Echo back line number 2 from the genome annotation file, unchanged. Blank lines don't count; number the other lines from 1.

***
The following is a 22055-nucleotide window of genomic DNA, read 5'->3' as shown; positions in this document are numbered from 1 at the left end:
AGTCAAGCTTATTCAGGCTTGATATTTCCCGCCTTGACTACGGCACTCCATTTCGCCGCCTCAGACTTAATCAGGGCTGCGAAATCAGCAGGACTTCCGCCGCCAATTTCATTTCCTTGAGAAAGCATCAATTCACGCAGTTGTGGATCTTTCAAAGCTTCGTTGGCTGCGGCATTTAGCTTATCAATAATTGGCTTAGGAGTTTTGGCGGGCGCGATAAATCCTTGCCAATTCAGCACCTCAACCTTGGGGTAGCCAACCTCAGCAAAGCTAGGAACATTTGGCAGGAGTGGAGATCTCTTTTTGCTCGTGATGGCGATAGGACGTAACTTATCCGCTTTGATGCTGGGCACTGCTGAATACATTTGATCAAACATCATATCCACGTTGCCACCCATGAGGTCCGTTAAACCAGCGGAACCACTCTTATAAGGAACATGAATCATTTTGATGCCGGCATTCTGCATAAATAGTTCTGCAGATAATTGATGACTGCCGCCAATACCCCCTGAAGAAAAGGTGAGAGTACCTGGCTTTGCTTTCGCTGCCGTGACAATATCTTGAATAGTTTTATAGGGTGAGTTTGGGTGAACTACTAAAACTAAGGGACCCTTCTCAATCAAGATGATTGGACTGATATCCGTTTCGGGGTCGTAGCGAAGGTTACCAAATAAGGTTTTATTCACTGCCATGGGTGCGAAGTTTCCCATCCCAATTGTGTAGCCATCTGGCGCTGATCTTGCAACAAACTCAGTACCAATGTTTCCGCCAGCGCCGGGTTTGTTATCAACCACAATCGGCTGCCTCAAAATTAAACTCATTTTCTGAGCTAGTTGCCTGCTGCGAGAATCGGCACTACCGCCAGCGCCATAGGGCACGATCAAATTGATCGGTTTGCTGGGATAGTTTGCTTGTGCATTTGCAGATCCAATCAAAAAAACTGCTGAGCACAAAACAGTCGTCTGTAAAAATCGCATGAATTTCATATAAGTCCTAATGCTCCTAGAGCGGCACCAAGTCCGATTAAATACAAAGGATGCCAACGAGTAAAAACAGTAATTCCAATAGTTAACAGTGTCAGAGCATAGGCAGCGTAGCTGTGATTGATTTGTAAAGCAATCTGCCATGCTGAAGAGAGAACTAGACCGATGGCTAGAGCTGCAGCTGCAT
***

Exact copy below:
AGTCAAGCTTATTCAGGCTTGATATTTCCCGCCTTGACTACGGCACTCCATTTCGCCGCCTCAGACTTAATCAGGGCTGCGAAATCAGCAGGACTTCCGCCGCCAATTTCATTTCCTTGAGAAAGCATCAATTCACGCAGTTGTGGATCTTTCAAAGCTTCGTTGGCTGCGGCATTTAGCTTATCAATAATTGGCTTAGGAGTTTTGGCGGGCGCGATAAATCCTTGCCAATTCAGCACCTCAACCTTGGGGTAGCCAACCTCAGCAAAGCTAGGAACATTTGGCAGGAGTGGAGATCTCTTTTTGCTCGTGATGGCGATAGGACGTAACTTATCCGCTTTGATGCTGGGCACTGCTGAATACATTTGATCAAACATCATATCCACGTTGCCACCCATGAGGTCCGTTAAACCAGCGGAACCACTCTTATAAGGAACATGAATCATTTTGATGCCGGCATTCTGCATAAATAGTTCTGCAGATAATTGATGACTGCCGCCAATACCCCCTGAAGAAAAGGTGAGAGTACCTGGCTTTGCTTTCGCTGCCGTGACAATATCTTGAATAGTTTTATAGGGTGAGTTTGGGTGAACTACTAAAACTAAGGGACCCTTCTCAATCAAGATGATTGGACTGATATCCGTTTCGGGGTCGTAGCGAAGGTTACCAAATAAGGTTTTATTCACTGCCATGGGTGCGAAGTTTCCCATCCCAATTGTGTAGCCATCTGGCGCTGATCTTGCAACAAACTCAGTACCAATGTTTCCGCCAGCGCCGGGTTTGTTATCAACCACAATCGGCTGCCTCAAAATTAAACTCATTTTCTGAGCTAGTTGCCTGCTGCGAGAATCGGCACTACCGCCAGCGCCATAGGGCACGATCAAATTGATCGGTTTGCTGGGATAGTTTGCTTGTGCATTTGCAGATCCAATCAAAAAAACTGCTGAGCACAAAACAGTCGTCTGTAAAAATCGCATGAATTTCATATAAGTCCTAATGCTCCTAGAGCGGCACCAAGTCCGATTAAATACAAAGGATGCCAACGAGTAAAAACAGTAATTCCAATAGTTAACAGTGTCAGAGCATAGGCAGCGTAGCTGTGATTGATTTGTAAAGCAATCTGCCATGCTGAAGAGAGAACTAGACCGATGGCTAGAGCTGCAGCTGCAT